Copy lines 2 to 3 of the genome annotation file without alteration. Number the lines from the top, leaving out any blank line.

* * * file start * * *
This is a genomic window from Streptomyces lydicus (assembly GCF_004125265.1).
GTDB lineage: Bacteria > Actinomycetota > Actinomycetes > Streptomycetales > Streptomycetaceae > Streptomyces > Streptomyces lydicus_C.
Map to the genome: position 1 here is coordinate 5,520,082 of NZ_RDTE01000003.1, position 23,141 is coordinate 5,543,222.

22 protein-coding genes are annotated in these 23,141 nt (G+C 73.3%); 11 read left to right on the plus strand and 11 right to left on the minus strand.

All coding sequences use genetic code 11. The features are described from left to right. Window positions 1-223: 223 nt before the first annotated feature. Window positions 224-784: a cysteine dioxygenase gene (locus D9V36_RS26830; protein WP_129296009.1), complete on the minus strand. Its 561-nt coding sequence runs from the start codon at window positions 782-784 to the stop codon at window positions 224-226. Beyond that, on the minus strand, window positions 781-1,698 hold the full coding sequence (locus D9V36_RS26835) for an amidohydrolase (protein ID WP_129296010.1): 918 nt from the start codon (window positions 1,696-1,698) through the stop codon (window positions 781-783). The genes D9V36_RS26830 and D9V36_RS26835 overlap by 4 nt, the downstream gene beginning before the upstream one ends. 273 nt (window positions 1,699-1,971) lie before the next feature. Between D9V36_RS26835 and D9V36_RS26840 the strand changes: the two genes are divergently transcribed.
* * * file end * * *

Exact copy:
GTDB lineage: Bacteria > Actinomycetota > Actinomycetes > Streptomycetales > Streptomycetaceae > Streptomyces > Streptomyces lydicus_C.
Map to the genome: position 1 here is coordinate 5,520,082 of NZ_RDTE01000003.1, position 23,141 is coordinate 5,543,222.